Well it's taken awhile. Finally we have completed the CFd Computational Fluid Dynamics testing to validate our modular ExoBlade design against existing Filed tested rotors from our earlier Darwind5 project.
The above design means we can use low cost, "OTS" off the shelf materials like Aluminium sheet, plastics and even bendable wood veneers to cut out the retinlinear shapes and bend them into the airfoil shape of each stacked blade module.
The first step is to slide the btm connector which attaches to the btm flywheel plate over the flat TE "trailing edge" rod and the middle pre-curved aluminium tube which makes up the 1/2 rotor blade (the bottom section) "space frame".
Then a pre-formed module made out of the sheet material is inserted into the btm conntector airfoil shaped grooves, there after another connector is slide over the flat rod and middle tube to trap the rotor module and, then the process is repeated, leaving th top of the flat rod and middle tube exposed (about half the height of stacked rotor blade module) to be secured to the strut "bluk head".
The above step is repeated five times for our Twind Power System, then the drive shaft hinged struts are lowered to secure the struts to the toop of the 1/2 rotor TE flat rod and the middle tube, repeated five times to secure all 5 blades.
The above steps with practice, can be completed in under 5 minutes. :)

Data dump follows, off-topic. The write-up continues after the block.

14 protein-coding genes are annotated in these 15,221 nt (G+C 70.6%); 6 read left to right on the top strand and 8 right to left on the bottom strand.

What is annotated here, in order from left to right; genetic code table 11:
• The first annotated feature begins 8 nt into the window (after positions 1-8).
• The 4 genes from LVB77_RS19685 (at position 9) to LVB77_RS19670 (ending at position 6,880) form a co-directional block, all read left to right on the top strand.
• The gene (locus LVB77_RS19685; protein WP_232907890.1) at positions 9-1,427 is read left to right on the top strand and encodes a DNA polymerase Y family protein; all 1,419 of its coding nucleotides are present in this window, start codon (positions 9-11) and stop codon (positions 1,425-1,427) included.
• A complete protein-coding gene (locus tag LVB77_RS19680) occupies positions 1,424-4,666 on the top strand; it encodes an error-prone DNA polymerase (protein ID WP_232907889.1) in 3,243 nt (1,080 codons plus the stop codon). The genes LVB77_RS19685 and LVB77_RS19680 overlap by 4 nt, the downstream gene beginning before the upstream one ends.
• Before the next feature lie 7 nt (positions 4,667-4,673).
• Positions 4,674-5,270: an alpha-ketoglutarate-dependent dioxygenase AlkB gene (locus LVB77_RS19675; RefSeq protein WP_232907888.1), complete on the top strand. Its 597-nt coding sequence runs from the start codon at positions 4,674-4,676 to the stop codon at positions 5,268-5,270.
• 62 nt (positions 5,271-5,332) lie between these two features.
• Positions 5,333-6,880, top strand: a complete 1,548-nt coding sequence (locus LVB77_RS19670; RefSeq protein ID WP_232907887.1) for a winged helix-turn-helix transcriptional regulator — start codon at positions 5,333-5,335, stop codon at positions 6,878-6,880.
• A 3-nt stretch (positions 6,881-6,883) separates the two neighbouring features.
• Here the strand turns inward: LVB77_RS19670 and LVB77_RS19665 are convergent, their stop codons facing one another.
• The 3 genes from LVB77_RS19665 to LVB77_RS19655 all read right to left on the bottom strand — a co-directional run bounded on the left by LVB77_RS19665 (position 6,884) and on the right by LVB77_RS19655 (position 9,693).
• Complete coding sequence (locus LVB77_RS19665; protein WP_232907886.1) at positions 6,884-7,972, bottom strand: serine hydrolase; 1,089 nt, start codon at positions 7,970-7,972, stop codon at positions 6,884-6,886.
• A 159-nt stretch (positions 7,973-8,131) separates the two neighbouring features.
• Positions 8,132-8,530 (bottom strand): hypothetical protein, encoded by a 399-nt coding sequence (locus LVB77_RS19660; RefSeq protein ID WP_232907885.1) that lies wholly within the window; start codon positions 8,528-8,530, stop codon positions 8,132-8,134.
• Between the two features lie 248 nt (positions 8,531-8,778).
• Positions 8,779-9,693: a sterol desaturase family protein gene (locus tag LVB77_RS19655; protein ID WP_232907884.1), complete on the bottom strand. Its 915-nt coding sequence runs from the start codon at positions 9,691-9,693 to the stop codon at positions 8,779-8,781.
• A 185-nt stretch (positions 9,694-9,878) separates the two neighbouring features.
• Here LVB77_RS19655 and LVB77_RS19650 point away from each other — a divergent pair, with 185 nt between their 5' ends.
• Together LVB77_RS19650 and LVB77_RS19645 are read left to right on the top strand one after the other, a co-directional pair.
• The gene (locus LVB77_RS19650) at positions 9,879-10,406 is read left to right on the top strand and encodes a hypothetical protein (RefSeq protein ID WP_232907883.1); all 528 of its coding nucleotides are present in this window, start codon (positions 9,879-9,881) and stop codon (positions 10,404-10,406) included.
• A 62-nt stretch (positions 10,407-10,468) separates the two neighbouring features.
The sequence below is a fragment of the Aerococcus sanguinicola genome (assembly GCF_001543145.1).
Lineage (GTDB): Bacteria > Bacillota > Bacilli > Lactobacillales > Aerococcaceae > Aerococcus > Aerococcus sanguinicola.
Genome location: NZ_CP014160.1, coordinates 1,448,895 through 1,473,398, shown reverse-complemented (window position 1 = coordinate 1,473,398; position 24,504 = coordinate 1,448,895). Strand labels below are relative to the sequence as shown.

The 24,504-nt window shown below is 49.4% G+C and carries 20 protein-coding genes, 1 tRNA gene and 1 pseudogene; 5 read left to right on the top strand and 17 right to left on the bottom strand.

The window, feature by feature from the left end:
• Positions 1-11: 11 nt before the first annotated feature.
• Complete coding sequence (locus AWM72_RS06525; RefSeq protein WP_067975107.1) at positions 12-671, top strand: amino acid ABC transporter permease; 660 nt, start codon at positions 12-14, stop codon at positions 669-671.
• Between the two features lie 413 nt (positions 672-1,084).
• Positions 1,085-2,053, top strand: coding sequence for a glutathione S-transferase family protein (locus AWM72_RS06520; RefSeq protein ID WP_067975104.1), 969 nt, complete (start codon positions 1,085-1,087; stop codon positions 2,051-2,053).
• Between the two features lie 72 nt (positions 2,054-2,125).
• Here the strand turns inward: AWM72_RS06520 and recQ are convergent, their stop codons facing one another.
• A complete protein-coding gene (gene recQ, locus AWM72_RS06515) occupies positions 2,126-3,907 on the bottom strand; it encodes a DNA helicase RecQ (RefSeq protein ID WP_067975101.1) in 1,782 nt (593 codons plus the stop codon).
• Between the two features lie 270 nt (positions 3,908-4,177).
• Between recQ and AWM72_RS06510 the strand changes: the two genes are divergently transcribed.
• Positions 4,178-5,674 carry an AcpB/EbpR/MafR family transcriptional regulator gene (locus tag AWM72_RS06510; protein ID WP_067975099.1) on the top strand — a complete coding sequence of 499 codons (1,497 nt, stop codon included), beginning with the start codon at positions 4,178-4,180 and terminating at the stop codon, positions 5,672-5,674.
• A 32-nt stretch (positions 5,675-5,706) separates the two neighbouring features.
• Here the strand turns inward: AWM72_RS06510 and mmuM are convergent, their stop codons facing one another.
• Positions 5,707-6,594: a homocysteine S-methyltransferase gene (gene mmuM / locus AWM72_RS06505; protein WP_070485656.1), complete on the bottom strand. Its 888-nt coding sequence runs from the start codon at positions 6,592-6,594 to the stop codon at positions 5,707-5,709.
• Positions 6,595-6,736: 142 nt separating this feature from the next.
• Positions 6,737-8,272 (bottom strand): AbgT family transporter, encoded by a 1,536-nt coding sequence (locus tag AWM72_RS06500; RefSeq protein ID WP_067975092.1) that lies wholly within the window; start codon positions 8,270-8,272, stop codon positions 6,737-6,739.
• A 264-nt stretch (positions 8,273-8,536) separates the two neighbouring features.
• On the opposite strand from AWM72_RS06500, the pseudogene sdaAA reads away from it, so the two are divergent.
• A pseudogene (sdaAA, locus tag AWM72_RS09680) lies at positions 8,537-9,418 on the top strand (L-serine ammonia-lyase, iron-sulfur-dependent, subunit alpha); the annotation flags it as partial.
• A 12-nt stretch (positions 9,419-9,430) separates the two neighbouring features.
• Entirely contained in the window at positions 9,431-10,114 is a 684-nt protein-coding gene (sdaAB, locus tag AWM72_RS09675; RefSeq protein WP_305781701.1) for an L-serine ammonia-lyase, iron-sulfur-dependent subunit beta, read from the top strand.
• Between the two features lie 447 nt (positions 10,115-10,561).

Each of the modules top and bottom edges are secured into the connectors air foils grooves by either applying 2 sided outdoor tape, or by sparingling applying a beed of glue in the connector grooves.
The same process is repeated for the top 1/2 rotors, this time laying the rotor system on its side on the ground, inserting the completed top 1/2 rotor, into the strut bulkhead first, then fastening what is the btm connector "foot to the top flywheel of the Twind Power Rotor. Repeat 4 more times.
Again, this will take an experienced installer about 5 minutes, 1 minute per blade, first timers will take two to 3 minutes per 1/2 blade.
Ones the rotor blades are securely fastened to the top and btm flywheel and the middle strut "blukhead, close and secure the bulkhead "flap style" doors, and slide and fasten the top and top cowlings into place, do the same for the top and btm center hubs covering the struts, add the Cap and caplet, and the genset housing sidewall, and you areready to attach the completed rotor to the TWind Power Accelerattion Vane Frame.
More on this latter assembly in a future blog..
The bottom Line? No pultrusion, wet layup or pre-preg fibreglass was used in the construction of the TWIND Power Excoblade, and no special tools were used, just your hands turning a screwdriver, applying tape or glue, and inserting modules and fitting rotor struts on to the btm 1/2 of the rotor blade, and fitting top 1/2 rotor blades on to the flywheel and into the strut bulkheads, closing the bulkhead doors with your hands.
Totally low tech build of the hi-tech next gen rotor Exoblade for the TWIND Power Battery charging system. :)
Oh yeah, at 50% less price to build the rotor blade than the other methods mentioned for both for materials and labour.
We pass on 50% of the savings to you the OEM or end user DIY type.
The secret sauce? Our TWIND Power Exoblade rotor connectors Copyright Harvistor llc 2019. TWIND Power supply the connectors, you as the DIY type or OEM supply the rest, or we can send you a ready to assembl TWIND Power Battery Charging kit with all materials needed to build the two rotors (including Gensets) and the Yawing Acceleration Vane Frame, coming your way in late 2019.
Why EXOblade as a name? The connectors make up an outer skeleton trapping the rotor modules.
Over and out